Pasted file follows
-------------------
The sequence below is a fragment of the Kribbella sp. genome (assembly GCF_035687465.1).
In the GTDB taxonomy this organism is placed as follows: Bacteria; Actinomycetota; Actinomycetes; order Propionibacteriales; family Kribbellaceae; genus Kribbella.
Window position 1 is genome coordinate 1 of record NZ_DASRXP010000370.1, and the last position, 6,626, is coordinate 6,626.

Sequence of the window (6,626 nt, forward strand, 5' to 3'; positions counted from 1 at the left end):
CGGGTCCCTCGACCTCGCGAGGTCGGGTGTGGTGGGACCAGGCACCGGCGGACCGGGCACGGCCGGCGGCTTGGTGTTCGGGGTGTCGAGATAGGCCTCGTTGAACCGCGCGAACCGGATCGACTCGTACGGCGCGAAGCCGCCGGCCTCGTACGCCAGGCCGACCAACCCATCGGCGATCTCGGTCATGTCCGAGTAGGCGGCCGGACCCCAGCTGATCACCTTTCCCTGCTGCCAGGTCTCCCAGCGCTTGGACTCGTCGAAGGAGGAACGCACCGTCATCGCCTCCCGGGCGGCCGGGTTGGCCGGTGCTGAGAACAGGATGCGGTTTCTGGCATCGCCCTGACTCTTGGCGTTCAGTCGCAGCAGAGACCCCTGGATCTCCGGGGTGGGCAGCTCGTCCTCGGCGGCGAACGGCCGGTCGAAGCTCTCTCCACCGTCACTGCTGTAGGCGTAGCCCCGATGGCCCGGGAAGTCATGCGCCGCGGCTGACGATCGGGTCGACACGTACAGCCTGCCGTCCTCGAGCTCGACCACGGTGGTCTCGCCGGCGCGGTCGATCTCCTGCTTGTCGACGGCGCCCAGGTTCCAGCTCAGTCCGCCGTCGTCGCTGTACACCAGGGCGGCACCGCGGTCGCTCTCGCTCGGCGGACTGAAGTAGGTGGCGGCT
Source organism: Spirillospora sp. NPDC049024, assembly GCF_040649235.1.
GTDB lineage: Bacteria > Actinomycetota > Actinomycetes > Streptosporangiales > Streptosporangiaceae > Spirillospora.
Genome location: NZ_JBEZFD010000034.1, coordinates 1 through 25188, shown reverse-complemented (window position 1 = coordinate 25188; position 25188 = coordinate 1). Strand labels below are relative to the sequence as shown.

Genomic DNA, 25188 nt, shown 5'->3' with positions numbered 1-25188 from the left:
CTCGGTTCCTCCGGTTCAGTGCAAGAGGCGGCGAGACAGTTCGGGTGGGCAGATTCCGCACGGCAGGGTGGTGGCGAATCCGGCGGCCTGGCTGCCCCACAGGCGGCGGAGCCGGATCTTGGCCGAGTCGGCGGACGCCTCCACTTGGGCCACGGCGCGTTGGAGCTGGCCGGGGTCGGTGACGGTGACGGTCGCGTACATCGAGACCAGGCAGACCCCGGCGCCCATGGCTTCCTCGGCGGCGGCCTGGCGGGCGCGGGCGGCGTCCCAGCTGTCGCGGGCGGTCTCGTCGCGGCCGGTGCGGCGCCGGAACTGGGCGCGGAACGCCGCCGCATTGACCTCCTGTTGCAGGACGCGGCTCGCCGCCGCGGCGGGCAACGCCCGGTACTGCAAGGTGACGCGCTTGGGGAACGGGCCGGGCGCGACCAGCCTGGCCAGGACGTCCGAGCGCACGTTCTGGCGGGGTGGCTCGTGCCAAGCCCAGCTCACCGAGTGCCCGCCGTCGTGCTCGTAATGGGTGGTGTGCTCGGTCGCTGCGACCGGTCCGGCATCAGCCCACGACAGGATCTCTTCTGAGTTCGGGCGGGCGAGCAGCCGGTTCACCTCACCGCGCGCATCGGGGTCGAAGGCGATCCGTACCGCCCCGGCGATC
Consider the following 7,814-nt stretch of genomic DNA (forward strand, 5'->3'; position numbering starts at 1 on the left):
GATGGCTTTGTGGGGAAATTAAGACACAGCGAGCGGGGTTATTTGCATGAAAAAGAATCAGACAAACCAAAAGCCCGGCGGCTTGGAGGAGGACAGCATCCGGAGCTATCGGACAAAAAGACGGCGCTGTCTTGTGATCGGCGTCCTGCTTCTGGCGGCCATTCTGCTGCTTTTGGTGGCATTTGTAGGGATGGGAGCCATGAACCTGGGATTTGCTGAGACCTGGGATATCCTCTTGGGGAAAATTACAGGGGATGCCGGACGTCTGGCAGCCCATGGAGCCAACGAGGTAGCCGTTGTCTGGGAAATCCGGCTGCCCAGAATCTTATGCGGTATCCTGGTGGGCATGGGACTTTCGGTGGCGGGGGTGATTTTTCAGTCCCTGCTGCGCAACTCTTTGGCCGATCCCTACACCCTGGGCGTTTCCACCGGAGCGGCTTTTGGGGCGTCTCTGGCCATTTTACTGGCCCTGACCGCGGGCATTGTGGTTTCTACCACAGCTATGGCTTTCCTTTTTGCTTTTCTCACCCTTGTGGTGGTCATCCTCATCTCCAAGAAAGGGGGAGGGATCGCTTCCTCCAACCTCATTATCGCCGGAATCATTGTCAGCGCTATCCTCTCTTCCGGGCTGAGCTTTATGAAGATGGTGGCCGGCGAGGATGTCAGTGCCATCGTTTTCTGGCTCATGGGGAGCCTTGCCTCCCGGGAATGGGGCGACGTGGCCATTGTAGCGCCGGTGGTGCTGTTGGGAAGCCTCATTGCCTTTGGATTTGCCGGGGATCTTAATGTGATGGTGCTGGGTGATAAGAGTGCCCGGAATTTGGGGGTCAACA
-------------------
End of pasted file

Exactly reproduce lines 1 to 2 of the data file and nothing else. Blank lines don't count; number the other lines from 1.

The sequence below is a fragment of the Kribbella sp. genome (assembly GCF_035687465.1).
In the GTDB taxonomy this organism is placed as follows: Bacteria; Actinomycetota; Actinomycetes; order Propionibacteriales; family Kribbellaceae; genus Kribbella.